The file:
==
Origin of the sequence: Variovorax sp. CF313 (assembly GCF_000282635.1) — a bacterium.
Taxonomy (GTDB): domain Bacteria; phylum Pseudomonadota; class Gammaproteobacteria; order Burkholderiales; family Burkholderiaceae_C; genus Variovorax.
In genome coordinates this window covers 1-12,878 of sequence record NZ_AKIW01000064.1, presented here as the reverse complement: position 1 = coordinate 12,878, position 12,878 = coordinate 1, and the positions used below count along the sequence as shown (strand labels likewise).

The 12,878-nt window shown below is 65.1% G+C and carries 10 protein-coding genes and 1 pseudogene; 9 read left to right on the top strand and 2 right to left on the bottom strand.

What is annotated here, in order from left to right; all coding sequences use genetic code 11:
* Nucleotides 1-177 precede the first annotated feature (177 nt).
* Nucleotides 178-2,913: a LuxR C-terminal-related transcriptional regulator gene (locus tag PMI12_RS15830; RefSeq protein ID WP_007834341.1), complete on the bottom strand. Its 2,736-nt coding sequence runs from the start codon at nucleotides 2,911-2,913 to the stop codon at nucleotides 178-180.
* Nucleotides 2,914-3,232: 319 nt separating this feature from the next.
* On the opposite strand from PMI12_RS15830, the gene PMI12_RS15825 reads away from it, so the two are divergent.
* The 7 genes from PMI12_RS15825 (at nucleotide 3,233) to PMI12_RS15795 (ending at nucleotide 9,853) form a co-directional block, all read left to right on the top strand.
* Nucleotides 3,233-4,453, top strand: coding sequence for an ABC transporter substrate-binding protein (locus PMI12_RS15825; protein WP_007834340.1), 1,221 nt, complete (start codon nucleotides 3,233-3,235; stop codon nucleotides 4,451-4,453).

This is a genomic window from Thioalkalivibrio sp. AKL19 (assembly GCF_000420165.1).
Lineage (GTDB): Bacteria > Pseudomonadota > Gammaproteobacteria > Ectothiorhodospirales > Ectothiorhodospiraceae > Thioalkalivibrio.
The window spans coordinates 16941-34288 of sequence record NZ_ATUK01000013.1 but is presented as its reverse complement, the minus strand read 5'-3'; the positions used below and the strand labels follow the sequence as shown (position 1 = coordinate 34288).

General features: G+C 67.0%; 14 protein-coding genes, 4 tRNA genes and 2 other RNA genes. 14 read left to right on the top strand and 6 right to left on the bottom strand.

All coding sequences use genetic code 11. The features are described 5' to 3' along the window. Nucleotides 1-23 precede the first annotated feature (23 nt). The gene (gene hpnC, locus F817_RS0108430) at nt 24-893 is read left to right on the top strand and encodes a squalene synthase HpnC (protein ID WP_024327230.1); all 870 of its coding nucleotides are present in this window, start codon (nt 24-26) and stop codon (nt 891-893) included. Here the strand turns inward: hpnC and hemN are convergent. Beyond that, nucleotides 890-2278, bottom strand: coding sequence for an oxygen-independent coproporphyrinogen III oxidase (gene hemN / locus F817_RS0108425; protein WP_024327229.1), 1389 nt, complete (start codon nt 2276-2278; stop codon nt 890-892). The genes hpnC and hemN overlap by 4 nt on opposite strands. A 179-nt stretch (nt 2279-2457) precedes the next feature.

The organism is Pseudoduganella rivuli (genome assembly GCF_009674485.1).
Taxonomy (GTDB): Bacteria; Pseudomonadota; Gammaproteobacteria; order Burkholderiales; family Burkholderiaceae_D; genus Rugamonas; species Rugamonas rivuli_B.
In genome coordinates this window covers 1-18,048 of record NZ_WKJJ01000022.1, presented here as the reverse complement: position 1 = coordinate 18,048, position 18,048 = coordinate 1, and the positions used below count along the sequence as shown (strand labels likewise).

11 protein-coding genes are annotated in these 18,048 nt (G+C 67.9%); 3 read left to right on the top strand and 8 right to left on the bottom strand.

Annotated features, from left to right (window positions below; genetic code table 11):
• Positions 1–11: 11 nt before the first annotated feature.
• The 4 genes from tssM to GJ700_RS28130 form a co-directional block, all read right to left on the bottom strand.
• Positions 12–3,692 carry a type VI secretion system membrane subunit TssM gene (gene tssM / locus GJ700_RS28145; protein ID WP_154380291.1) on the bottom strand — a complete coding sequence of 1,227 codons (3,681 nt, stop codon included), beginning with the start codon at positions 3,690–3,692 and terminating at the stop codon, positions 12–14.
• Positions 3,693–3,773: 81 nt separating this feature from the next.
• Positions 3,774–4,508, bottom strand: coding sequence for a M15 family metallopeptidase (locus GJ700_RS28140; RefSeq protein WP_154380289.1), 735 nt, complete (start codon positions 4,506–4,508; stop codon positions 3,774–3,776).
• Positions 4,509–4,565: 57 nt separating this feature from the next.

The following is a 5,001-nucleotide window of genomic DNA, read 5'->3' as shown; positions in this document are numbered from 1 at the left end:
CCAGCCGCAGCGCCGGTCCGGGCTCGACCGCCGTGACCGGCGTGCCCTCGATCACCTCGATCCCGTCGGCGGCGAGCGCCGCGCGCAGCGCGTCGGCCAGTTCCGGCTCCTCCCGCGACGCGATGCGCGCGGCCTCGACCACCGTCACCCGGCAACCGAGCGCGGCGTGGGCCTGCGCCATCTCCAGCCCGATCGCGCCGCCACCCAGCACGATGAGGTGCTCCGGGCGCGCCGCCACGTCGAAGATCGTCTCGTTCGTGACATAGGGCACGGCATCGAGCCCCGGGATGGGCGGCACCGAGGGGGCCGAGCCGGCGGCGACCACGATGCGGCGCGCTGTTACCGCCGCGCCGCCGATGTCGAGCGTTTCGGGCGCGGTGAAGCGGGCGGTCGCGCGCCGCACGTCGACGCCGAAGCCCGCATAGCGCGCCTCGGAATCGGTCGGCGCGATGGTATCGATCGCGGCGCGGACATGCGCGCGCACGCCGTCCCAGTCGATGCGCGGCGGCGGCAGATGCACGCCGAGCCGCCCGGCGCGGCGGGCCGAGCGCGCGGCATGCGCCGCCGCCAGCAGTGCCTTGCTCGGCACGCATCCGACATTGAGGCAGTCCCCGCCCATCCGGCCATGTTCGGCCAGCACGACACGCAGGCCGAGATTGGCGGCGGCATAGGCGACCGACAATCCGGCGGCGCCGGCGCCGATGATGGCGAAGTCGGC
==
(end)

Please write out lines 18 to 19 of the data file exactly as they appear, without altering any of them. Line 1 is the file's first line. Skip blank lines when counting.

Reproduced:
Taxonomy (GTDB): Bacteria; Pseudomonadota; Gammaproteobacteria; order Burkholderiales; family Burkholderiaceae_D; genus Rugamonas; species Rugamonas rivuli_B.
In genome coordinates this window covers 1-18,048 of record NZ_WKJJ01000022.1, presented here as the reverse complement: position 1 = coordinate 18,048, position 18,048 = coordinate 1, and the positions used below count along the sequence as shown (strand labels likewise).